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CRESSINGHAM, HUGH (d. 1297), treasurer of Scotland, a clerk and one of the officers of the exchequer, was employed in a matter arising from some wrongs done to the abbot of Ramsey in 1282; he was attached to the household of Eleanor, queen of Edward I, was her steward, and one of her bailiffs for the barony of Haverford. In 1292 the king employed him to audit the debts due to his late father, Henry III, and in that and during the next three years he was the head of the justices itinerant for the northern counties. He was presented to the parsonage of Chalk, Kent, by the prior and convent of Norwich, and held the rectory of Doddington in the same county (Hasted); he was also rector of ‘Ruddeby’ (Rudby in Cleveland), and held prebends in several churches (Hemingburgh). On John Baliol's surrender of the crown of Scotland in 1296 Edward appointed Cressingham treasurer of the kingdom, charging him to spare no expense necessary for the complete reduction of the country (Rotuli Scotiæ, i. 42). He is uniformly described as a pompous man, uplifted by his advancement, harsh, overbearing, and covetous. Contrary to the king's express command he neglected to build a wall of stone upon the earthwork lately thrown up at Berwick, a folly which brought trouble later on. The absence of the Earl of Surrey, the guardian of Scotland, threw more power into the hands of the treasurer, who used it so as to incur the hatred of the people. Meanwhile Wallace succeeded in driving the English out of nearly all the castles north of the Forth. Surrey was at last roused, and marched with a large force to Stirling. Cressingham, who it is said never put on chasuble or spiritual armour, now put on helmet and breastplate and joined the army. Wallace left the siege of the castle of Dundee and succeeded in occupying the high ground above Cambuskenneth before the English could cross the river. A reinforcement of eight thousand foot and three hundred horse was brought by Lord Henry Percy from Carlisle. Fearful of the inroad this additional force would make upon the treasury, Cressingham ordered him to dismiss his soldiers, who were so indignant at this treatment that they were ready to stone the treasurer. The position held by the Scots commanded the bridge of Stirling, and it was evident that if the English crossed it they would probably be cut to pieces before they were able to form. Some vain attempts were made to treat. The earl was unwilling to expose his army to such a desperate risk, but Cressingham urged him to give the order to advance. ‘It is no use, sir earl,’ he said, ‘to delay further and waste the king's money; let us cross the bridge and do our devoir as we are bound.’ The earl yielded, and the English were defeated with great slaughter. Cressingham was among those who fell in this battle of Cambuskenneth on 10 Sept. 1297, and the Scots gratified their hatred of him by cutting up his skin—his body, we are told, was fat and his skin fair—into small pieces, Wallace, according to one account, ordering that a piece should be taken from the body large enough to make him a sword-belt.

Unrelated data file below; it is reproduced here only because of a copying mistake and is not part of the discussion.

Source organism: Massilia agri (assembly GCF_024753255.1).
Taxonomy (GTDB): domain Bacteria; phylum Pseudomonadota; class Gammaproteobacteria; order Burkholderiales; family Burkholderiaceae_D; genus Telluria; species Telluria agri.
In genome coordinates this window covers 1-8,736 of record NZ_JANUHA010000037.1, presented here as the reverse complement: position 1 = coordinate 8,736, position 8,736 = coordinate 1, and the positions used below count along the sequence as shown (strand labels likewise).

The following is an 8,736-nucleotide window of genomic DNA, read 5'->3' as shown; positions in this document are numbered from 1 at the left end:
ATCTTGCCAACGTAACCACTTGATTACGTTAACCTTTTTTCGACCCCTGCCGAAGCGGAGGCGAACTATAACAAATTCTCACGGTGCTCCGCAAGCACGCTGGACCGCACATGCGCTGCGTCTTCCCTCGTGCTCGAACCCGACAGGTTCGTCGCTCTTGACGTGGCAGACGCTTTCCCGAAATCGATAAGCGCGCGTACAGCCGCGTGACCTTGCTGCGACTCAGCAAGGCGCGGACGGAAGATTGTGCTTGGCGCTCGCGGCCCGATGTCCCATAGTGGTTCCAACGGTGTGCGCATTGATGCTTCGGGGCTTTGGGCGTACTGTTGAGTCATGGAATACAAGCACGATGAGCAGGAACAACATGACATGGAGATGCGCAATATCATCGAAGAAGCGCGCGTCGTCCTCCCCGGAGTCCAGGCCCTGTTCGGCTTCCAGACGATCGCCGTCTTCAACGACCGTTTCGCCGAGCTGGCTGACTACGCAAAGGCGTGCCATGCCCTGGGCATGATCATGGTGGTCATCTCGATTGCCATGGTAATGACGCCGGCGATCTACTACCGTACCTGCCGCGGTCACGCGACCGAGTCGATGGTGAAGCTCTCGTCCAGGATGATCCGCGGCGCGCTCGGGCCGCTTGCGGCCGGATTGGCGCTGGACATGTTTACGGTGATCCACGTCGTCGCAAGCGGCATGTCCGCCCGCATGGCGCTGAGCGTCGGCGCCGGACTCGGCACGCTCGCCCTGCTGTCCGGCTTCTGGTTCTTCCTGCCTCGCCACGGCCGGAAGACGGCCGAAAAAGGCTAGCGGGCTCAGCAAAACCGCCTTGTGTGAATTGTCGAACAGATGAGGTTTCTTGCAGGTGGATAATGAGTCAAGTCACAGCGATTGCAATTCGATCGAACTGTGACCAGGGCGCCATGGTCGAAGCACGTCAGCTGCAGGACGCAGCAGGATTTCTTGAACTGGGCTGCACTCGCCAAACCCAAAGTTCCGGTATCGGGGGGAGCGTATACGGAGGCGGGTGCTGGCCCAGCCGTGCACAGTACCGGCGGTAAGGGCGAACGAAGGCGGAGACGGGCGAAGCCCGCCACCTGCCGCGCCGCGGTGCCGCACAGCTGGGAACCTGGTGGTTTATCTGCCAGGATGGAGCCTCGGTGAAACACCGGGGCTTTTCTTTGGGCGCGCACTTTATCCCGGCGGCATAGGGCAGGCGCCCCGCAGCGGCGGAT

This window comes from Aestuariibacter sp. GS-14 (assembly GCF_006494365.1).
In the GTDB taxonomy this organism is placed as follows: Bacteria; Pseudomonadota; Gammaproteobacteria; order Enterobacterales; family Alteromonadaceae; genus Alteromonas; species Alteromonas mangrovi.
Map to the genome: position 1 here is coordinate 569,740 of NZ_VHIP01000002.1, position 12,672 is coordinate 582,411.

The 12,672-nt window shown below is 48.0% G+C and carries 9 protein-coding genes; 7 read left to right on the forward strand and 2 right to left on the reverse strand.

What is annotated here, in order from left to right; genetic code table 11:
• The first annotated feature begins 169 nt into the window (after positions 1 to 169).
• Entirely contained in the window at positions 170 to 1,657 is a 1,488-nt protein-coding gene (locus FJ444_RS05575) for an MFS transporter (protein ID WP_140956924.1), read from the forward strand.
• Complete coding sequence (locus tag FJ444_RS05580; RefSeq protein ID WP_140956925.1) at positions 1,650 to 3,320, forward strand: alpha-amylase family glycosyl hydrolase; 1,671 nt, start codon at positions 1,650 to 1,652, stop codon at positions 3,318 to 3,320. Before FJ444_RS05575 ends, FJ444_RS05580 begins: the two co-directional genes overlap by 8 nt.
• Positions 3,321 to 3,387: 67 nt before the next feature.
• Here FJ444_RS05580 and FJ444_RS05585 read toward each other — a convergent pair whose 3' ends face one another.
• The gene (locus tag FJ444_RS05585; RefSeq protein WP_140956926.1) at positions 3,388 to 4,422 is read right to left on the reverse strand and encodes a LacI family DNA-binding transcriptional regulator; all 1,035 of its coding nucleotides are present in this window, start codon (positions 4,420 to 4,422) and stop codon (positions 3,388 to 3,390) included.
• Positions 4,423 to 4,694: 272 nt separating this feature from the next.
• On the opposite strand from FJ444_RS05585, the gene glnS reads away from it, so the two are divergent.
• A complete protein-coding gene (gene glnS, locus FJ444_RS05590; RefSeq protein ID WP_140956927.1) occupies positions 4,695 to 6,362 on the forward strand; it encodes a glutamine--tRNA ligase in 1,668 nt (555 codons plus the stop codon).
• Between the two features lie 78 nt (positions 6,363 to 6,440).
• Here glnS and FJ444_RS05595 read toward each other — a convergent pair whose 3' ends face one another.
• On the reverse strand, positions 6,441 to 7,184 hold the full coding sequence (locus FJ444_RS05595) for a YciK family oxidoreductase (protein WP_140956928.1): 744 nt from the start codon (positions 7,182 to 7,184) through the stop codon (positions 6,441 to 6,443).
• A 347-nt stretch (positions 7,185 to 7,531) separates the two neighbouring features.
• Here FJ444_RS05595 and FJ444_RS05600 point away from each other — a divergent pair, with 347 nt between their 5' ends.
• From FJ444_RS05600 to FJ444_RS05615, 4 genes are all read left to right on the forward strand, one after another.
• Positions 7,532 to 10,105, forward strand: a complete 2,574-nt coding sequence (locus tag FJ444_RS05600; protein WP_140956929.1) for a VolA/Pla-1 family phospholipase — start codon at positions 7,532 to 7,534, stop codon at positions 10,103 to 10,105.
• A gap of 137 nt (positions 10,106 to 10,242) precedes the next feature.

[Foss's Judges, iii. 82; Rot. Parl. i. 30, 33; Hasted's Kent, i. 520 (fol. ed.); Rot. Scotiæ, i. 42; Hemingburgh, ii. 127, 137, 139; Chron. Lanercost, p. 190; Fordun's Scotichronicon, pp. 979, 980 (Hearne); Nic. Trivet, pp. 351, 367; Tytler's Hist. of Scotland, i. 94–100 (4to ed.)]

W. H.